Executive Summary
City of Reno Cable Television
Community Needs Report

The Future Cable Related Needs and Interests of City of Reno residents
January 10, 2003
Prepared by
Action Audits, LLC.
101 Pocono Lane
Cary, NC 27513

     The future community needs and interests of Reno residents include: competition, a choice in service providers and affordability; reliable and uninterrupted service; high quality, diverse, and locally-oriented programs covering public, governmental and educational issues; High Standards of Excellence in Customer Service; Technology Choice and Control; and Access to (reasonably priced) state of the art services and facilities. In lock step with its residents, the needs of the community’s public, educational and government (PEG) institutions include: Establishing a minimum of five new analog channels on Charter’s cable system for PEG programming; Financial support for the purchase and upgrading of existing video production equipment to digital/web formats and for annual upgrades; Operational financing for creating or increasing PEG production staff; Insertion points onto and connections to Charter’s cable network; Bandwidth allocation and the reservation of bandwidth for future uses; and Community Computer Training Centers.

     Reno’s future community needs are a direct reflection of the community’s experiences from the past — namely, its treatment by and services from Charter Communications, a St. Louis based Company owned by Microsoft’s Paul Allen, which has been serving the community for the last 1.5 years.

     These experiences have been marked by the following Charter practices: “expensive” services, the lack of competition or choice in service providers, unreliable and interrupted cable service, limited choice in the technologies offered, lack of programming quality, diversity, localism or program control. The community complained in various forums about Charter’s unresponsive customer service, including the company’s inability to answer its telephones, the often “surly” and “aggressive” attitude of customer service representatives, the company’s inability to provide accurate bills, levy credit due, or follow through with promised credits. Community residents criticized the company’s use of subcontracted cable technicians who do not show up for appointments or call to reschedule missed appointments, and who appear to be lacking proper training, professionalism and appropriate local identification. Residents articulated high levels of frustration with and intolerance of Charter’s twelve-hour appointment windows for repairs or installations. They want cable modem Internet service in Reno.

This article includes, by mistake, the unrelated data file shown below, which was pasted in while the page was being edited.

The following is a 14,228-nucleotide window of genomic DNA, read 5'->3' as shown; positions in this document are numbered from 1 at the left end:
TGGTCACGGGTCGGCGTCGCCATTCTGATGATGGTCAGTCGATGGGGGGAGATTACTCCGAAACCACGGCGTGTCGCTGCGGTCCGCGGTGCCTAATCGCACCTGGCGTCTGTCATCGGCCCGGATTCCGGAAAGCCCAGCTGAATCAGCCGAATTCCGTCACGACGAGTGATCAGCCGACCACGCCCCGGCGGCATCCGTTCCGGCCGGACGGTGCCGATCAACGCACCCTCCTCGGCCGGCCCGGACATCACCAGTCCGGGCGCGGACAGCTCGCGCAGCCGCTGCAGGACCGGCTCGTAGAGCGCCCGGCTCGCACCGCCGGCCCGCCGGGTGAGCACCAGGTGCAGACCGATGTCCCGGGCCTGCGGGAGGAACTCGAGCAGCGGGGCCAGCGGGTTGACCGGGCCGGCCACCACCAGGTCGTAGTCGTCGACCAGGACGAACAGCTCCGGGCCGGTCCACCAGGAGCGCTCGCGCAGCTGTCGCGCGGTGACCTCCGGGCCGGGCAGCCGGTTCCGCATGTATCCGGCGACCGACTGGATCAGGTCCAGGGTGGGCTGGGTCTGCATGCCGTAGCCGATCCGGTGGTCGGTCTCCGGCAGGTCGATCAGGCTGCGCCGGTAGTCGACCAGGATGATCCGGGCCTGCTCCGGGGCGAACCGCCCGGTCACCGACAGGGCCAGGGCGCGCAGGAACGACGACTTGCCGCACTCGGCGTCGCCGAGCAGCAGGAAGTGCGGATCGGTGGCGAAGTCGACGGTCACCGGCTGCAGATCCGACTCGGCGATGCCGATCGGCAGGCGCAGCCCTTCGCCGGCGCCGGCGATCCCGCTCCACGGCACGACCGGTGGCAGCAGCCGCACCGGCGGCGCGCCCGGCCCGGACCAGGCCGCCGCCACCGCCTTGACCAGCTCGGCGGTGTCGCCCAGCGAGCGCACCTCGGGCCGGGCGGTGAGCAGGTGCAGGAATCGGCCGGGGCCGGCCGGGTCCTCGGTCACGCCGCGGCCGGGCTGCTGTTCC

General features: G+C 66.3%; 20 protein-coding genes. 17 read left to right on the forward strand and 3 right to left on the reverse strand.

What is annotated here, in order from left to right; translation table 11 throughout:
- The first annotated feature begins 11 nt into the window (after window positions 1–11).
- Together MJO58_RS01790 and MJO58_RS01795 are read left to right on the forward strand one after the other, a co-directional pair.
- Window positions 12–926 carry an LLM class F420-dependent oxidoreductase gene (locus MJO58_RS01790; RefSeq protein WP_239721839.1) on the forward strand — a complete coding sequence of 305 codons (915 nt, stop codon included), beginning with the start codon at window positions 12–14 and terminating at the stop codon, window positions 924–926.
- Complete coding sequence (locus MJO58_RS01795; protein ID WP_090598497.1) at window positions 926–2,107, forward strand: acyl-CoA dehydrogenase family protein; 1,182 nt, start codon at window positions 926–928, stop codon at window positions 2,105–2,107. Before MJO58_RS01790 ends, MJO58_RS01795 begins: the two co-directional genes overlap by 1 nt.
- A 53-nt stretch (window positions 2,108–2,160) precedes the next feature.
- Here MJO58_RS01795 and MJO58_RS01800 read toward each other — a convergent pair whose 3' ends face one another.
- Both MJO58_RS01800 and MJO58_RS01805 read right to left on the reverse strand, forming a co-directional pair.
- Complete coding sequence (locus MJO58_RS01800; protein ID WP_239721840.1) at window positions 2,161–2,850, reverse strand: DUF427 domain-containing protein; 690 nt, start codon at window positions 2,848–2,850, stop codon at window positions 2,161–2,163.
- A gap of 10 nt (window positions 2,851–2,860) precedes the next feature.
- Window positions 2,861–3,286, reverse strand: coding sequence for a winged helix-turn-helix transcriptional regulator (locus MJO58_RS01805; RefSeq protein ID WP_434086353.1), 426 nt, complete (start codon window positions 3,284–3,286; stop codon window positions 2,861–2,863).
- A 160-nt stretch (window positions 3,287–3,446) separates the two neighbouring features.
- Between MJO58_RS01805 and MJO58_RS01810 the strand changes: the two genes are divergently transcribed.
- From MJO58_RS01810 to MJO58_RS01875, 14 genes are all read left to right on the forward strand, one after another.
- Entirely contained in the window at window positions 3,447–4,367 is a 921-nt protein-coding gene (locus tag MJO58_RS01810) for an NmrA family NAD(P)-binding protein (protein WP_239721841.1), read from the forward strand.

As an outgrowth of this past, Reno residents have demonstrated a desire to be involved in the City’s franchise renewal process, establishing a Citizens Cable Compliance Committee in November 2002, and for their local government officials to demand accountability from Charter on their behalf. It can be concluded by the strong and clear comments from community members that Reno’s residents will not easily accept the renewal of Charter’s franchise unless local government actions are taken to ensure that residents will no longer be subject to Charter’s perceived abusive and aggressive business tactics and low-quality service.

     While it is apparent that Charter’s local management has been making bold attempts to bring to Reno what it recognizes as the most valuable company resource — a state-of-the-art broadband infrastructure spanning throughout the region -- these efforts appear to be suffering under the weight of a corporate parent saddled with serious financial problems, dramatic management reorganization and the pinch of a grand jury investigation.

     Charter currently carries $19 billion in debt, the Company’s bonds and equity have been depicted as “trading as if the company is bankrupt,” and is the subject of a federal probe into faulty accounting practices. In late December 2002, Charter fired its chief financial officer, terminated its former chief operating officer, reorganized into five divisions, and will re-audit its books for the years 2000 and 2001. The parent Company has lost 277,000 subscribers since December 2001.

     The city of Reno recognizes that it must maintain a highly trained and educated workforce and offer high quality infrastructure to successfully diversify its economy and attract new logistics and high tech industries from California. The City has included infrastructure as one of five characteristics that make Reno one of the top 25 places within which to build a business and advance a career: reasonable cost of living, quality housing, diverse outdoor recreational attractions and rich local arts culture, low taxes and reliable power.